 Costing $2 billion to $6
    billion per year in crop
    damage caused by exposure
    to ozone and other
    photochemical oxidants.
Regional Haze

 Particulates
  originating hundreds
  of miles away which
  decreases visibility
 Mt Rainier with and
  without regional haze
Regional Haze Rule
 EPA and other Agencies have been
  monitoring visibility in national parks and
  wilderness areas since 1988. In 1999, the U.S.
  Environmental Protection Agency announced
  a major effort to improve air quality in
  national parks and wilderness areas. The
  Regional Haze Rule calls for state and federal
  agencies to work together to improve
  visibility in 156 national parks and wilderness
  areas such as the Grand Canyon, Yosemite,
  the Great Smokies and Shenandoah.
Bringing Air Pollution Under
Control                    Lesson 21.4
   CAA and CAAA
 Clean Air Act (CAA-1970) and
  its amendments (CAAA-
  1977/1990). Administered by
  the EPA
 Identify the most wide
  spread pollutants, set
  ambient standards (levels
  that need to be set to
  protect envir. And human
  health), and establishing      Bush signing CAAA -1990
  control methods and
  timetables to meet the

 National Emissions Standards for Hazardous
  Air Pollutants
 CAAA 1990 extended this section of the EPA’s
  regulatory work by specifically naming 188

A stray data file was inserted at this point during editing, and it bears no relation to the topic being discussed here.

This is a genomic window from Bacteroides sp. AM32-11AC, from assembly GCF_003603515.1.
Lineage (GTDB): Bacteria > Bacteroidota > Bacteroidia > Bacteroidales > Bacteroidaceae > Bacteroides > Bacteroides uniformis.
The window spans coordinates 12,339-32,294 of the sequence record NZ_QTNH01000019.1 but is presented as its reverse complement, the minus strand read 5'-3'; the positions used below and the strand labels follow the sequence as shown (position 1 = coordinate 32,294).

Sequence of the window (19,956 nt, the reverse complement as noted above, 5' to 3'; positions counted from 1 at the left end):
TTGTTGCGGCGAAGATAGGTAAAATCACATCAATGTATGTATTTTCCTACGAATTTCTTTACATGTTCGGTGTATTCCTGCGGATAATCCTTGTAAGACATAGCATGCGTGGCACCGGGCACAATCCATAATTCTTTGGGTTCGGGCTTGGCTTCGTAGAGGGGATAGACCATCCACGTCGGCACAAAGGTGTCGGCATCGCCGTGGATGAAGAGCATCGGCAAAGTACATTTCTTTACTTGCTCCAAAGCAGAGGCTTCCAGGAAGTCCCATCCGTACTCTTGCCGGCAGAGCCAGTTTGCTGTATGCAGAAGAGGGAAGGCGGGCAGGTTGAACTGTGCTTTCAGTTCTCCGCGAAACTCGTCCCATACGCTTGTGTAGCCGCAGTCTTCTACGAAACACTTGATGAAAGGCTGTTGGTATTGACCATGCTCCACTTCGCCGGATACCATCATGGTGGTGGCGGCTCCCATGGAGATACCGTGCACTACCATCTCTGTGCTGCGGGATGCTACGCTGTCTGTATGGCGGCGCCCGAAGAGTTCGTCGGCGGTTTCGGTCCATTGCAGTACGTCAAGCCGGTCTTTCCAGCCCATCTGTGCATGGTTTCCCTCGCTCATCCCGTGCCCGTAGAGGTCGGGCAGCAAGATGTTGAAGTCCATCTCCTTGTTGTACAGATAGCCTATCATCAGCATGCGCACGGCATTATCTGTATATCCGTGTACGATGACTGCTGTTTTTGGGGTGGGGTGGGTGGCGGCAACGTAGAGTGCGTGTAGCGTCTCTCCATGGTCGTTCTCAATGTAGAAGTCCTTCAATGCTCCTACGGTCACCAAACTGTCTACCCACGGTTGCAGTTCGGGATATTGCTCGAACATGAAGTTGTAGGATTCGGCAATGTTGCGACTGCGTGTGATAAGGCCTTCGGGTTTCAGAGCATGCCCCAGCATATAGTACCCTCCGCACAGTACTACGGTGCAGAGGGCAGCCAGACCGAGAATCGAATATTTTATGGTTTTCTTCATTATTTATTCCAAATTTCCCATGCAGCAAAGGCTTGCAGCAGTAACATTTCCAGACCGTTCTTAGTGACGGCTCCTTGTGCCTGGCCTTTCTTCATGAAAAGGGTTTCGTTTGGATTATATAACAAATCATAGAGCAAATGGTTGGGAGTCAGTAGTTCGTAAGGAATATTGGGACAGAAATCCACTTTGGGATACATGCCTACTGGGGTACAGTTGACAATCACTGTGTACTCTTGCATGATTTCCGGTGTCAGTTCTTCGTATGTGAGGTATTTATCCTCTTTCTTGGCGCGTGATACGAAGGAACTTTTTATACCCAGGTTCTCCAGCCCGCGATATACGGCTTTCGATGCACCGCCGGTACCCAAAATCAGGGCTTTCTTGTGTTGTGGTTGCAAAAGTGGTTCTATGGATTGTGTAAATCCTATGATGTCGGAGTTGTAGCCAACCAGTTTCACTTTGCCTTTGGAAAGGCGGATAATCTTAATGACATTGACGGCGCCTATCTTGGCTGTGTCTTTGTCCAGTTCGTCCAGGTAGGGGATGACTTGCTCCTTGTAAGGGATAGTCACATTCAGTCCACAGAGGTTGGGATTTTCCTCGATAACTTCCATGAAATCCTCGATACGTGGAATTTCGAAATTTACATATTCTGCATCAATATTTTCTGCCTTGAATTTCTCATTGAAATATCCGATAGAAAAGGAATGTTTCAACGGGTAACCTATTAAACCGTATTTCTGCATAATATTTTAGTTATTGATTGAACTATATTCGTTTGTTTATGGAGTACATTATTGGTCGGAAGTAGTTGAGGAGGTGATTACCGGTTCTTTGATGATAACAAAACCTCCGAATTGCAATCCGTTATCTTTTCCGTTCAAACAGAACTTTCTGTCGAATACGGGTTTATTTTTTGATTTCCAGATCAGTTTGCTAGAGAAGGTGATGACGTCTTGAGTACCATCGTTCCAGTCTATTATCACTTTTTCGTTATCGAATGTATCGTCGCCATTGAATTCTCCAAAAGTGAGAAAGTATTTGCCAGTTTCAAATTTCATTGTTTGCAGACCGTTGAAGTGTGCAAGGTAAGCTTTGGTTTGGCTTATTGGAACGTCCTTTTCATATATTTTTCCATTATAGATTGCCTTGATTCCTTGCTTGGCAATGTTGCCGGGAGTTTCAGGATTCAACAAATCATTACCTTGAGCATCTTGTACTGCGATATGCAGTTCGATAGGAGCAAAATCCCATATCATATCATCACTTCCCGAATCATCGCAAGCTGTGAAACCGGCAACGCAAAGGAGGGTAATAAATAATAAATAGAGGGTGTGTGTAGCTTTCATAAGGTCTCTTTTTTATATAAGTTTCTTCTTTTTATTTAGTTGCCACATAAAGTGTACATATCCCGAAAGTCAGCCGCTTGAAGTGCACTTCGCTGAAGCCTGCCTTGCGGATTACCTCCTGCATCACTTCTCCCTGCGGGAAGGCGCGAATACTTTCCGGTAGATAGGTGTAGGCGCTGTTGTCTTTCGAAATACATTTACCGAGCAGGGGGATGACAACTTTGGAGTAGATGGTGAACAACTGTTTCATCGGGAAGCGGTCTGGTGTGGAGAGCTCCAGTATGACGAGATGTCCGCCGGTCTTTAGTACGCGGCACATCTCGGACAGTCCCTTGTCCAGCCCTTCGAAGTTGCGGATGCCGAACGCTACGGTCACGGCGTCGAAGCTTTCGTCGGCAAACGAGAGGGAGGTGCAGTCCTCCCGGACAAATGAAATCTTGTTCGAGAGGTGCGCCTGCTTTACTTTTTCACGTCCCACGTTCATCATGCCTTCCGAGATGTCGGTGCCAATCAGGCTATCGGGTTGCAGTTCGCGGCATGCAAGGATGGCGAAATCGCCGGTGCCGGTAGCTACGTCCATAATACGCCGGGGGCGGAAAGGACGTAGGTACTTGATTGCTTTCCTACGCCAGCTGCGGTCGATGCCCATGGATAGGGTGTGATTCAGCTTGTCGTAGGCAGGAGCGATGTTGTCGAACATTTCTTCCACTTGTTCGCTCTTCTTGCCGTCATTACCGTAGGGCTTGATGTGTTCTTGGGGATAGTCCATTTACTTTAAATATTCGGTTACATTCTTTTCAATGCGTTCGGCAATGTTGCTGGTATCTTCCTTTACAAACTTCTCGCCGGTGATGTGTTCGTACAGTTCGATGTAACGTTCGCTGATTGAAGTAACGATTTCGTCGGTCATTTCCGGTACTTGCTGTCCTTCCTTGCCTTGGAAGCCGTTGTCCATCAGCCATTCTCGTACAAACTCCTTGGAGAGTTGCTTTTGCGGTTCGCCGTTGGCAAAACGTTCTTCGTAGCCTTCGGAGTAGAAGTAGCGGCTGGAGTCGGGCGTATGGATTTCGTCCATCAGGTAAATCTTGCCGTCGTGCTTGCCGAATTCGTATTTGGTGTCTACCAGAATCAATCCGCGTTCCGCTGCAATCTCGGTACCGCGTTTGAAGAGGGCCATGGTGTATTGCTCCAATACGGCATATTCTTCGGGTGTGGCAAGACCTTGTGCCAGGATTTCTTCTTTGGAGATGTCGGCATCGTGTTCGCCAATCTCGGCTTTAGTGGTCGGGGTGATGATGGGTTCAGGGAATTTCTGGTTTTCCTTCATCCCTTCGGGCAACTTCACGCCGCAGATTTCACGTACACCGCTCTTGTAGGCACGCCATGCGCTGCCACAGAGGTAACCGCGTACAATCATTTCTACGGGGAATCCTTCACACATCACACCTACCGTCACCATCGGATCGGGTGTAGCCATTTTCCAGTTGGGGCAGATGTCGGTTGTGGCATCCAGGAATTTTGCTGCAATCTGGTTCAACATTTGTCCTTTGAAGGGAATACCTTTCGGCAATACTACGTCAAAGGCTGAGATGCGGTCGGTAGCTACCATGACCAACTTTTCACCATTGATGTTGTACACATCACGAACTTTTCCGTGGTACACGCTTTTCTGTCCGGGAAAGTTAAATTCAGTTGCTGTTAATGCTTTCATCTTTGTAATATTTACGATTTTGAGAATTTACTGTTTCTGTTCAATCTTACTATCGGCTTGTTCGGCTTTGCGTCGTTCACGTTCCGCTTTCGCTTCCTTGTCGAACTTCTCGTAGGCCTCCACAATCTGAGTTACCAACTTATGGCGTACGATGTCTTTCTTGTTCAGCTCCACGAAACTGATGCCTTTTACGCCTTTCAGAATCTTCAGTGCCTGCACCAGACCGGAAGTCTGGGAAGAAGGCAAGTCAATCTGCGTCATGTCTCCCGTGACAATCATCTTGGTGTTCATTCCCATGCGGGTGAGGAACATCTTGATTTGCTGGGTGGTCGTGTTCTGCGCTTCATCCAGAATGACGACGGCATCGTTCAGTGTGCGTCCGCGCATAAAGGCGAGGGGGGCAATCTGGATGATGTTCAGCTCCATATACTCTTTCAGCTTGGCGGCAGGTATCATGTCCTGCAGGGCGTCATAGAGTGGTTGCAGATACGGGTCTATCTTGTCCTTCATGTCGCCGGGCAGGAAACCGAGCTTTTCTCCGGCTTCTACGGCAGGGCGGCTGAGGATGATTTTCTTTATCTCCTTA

toxic air pollutants for the agency to track
  and regulate. Tracks them in a database
  called The National Emissions Inventory
5 criteria pollutants

 Particulates
 Sulfur dioxides
 Carbon monoxide
 Nitrogen dioxide
 Lead
Command and control

 Basic strategy of the CAA 1970 to regulate the
  emissions of air pollutants so that the
  ambient criteria pollutants would remain
  below the primary standards levels.

 State Implementation Plan
 State determine their route to reducing their
  use of pollutants. The plans are then
  submitted to the EPA for approval.
Particulate Matter (PM)

 PM2.5 vs. PM10: refers to the size of the
   2.5= 2.5 micrometers in diameter
 2.5 and less are more closely monitored
  because they have a greater effect on health.
Changes in automobiles

 A car in the year 2000 emitted 75% less
  pollution than did a car in 1970.
   Number of vehicle miles increased from 1 trillion
    to 2.75 trillion
   Pollution control devices such as the catalytic
 The CAA mandated a 90% reduction in these
  emissions by 1975
Highlights of the CAAA

 #1-3 on page 563
Café standards

 Under the authority of
  the Energy Policy and
  Conservation Act of
 Corporate Average
  Fuel Economy (café)
 Conserve oil and
  promote energy
Ozone Standards

 Revised in 1997
 0.12-0.08 ppm
 Industry objected and sued in 1999
   US supreme court upheld the EPA standards
 Delays put the implementation off until 2004
Tier 2 standards

 Being phased in gradually between 2004 and
 Emissions for all SUV’s, light trucks, and
  passenger vans will be held to the same
  standards as passenger vehicles.
   NOx=0.07 grams per mile
  Title IV of CAAA
 2010-total SO2 must be reduced 10 million tons
  below 1980 levels
   50% reduction
 Free-market approach to regulation (goes against
  command and control). Each plant is granted
  emissions allowances based on formulas
 New utilities will not receive allowances.
   Must purchase existing allowances
 Nitrogen oxides from power plants to be reduced
  by 2 million tons by 2001